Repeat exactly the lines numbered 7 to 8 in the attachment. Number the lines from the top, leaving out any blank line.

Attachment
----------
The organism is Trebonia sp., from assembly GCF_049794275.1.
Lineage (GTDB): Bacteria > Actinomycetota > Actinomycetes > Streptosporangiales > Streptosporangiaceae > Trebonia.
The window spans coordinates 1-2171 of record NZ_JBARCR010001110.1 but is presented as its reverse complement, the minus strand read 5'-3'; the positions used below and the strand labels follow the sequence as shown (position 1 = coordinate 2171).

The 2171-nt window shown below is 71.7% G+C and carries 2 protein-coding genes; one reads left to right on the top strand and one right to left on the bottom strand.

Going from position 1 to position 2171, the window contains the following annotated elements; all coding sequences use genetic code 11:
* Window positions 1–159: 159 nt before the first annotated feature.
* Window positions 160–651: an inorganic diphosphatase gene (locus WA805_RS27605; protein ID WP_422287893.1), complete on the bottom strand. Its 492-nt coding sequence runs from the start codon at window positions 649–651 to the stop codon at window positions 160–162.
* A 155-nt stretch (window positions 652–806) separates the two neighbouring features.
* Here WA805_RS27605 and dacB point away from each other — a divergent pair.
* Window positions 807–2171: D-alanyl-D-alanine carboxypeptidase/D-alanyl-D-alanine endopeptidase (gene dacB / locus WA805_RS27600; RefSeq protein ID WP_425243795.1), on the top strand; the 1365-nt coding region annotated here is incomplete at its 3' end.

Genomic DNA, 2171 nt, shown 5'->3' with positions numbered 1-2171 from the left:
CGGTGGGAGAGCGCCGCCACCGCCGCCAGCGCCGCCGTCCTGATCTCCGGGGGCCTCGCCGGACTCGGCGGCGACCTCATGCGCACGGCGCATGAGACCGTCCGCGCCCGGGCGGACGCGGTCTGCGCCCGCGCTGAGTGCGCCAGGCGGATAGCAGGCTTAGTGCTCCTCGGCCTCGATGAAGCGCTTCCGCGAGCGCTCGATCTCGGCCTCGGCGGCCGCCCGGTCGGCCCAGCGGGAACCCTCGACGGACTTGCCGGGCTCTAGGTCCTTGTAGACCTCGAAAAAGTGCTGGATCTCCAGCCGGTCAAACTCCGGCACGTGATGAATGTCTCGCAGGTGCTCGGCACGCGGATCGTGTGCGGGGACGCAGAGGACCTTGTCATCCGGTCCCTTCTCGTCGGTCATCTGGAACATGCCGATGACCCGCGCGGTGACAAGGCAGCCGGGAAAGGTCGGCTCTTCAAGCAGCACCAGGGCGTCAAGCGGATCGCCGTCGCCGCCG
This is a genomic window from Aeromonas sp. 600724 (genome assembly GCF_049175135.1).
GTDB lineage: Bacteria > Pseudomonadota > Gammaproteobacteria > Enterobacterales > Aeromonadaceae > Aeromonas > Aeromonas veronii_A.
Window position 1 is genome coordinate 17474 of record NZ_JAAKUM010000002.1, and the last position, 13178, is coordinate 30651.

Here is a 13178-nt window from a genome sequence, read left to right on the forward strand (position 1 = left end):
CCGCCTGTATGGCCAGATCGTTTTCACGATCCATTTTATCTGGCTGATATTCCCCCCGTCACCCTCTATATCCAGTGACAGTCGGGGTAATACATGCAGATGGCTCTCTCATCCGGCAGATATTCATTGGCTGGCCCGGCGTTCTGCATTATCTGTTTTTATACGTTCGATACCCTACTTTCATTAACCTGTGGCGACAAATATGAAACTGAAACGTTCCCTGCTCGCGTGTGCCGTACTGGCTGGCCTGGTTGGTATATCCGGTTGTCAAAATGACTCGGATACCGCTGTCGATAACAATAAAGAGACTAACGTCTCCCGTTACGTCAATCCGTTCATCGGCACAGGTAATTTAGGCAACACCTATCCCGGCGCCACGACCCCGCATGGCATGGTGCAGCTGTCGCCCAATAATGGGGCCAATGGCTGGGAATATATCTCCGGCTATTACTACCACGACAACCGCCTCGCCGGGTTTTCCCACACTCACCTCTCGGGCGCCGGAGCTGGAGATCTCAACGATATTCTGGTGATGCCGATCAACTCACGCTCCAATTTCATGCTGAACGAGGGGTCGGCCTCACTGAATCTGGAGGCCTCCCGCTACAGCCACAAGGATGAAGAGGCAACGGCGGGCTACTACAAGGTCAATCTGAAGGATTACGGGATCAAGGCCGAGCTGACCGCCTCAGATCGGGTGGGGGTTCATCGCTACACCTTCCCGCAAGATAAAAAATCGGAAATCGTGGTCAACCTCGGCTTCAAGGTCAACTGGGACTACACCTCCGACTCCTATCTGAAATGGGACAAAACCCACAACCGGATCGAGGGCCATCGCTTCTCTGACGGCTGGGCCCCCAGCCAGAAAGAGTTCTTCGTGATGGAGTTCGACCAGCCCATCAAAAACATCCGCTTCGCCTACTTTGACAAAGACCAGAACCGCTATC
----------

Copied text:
* Window positions 160–651: an inorganic diphosphatase gene (locus WA805_RS27605; protein ID WP_422287893.1), complete on the bottom strand. Its 492-nt coding sequence runs from the start codon at window positions 649–651 to the stop codon at window positions 160–162.
* A 155-nt stretch (window positions 652–806) separates the two neighbouring features.